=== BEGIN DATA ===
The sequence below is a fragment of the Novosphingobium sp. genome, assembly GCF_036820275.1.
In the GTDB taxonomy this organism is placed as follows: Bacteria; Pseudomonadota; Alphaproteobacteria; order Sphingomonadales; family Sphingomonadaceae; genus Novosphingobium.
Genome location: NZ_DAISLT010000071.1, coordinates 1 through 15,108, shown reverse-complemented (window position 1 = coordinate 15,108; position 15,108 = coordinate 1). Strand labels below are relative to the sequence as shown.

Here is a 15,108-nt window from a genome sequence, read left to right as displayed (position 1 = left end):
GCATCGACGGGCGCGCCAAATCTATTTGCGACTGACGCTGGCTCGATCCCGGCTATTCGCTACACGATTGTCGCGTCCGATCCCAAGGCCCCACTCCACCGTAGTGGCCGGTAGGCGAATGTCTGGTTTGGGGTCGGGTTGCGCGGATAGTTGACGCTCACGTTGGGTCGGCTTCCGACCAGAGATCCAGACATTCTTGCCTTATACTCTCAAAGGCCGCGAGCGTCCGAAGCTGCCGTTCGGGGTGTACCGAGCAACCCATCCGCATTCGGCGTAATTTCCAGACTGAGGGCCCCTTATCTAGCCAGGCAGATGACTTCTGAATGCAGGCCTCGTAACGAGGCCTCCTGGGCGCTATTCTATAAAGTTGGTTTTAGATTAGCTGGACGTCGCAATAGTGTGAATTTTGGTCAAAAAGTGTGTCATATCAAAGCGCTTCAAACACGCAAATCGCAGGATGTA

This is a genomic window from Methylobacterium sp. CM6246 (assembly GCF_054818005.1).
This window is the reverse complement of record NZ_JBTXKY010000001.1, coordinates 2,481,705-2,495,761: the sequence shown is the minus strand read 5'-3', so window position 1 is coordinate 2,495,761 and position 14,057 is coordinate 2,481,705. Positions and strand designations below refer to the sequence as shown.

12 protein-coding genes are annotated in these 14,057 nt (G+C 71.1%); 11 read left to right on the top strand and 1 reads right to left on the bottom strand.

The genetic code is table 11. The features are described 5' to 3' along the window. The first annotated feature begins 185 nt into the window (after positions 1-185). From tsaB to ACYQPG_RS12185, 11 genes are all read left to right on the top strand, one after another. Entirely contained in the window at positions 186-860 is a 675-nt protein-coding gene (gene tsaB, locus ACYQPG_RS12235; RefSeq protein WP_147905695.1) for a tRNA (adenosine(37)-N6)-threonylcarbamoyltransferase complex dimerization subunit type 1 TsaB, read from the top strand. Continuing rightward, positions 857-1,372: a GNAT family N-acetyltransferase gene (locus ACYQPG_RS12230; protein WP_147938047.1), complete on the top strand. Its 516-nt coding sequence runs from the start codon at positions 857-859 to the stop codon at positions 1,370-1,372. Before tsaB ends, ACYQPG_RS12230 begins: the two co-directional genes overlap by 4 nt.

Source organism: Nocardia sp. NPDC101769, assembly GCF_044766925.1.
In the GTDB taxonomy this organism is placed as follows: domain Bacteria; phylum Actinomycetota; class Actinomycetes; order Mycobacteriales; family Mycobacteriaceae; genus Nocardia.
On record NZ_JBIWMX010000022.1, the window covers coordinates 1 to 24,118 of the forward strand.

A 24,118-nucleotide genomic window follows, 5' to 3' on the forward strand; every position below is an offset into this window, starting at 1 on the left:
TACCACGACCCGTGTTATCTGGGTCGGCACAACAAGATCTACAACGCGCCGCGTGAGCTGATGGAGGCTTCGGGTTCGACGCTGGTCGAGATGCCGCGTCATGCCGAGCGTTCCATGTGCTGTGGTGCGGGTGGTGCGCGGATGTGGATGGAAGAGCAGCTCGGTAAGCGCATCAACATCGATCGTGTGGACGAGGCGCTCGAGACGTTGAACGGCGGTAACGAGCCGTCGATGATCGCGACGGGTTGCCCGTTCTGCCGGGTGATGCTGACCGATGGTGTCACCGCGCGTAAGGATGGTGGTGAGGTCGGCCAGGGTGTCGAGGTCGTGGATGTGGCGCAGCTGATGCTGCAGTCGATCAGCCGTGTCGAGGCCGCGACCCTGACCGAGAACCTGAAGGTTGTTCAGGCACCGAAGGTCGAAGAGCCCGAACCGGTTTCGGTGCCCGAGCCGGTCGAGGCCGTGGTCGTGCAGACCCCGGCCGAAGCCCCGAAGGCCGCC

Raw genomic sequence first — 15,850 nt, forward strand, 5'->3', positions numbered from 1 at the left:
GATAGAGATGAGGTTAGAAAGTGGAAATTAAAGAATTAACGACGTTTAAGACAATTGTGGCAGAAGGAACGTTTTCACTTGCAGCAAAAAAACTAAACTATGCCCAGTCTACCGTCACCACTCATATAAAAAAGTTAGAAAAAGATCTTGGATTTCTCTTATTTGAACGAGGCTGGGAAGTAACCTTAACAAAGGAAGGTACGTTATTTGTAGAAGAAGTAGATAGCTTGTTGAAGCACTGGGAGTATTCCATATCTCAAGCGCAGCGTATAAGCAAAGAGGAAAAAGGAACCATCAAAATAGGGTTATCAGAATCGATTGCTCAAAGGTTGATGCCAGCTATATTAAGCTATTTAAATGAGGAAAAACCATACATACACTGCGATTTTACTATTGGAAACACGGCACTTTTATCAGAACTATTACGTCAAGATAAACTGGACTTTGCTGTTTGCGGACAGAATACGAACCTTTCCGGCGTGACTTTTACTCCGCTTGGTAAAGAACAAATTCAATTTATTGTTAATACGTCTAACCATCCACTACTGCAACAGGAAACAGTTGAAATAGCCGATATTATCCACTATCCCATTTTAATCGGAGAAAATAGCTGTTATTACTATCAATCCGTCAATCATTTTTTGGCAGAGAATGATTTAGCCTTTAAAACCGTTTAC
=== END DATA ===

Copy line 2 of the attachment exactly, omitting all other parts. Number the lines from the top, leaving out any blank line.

In the GTDB taxonomy this organism is placed as follows: Bacteria; Pseudomonadota; Alphaproteobacteria; order Sphingomonadales; family Sphingomonadaceae; genus Novosphingobium.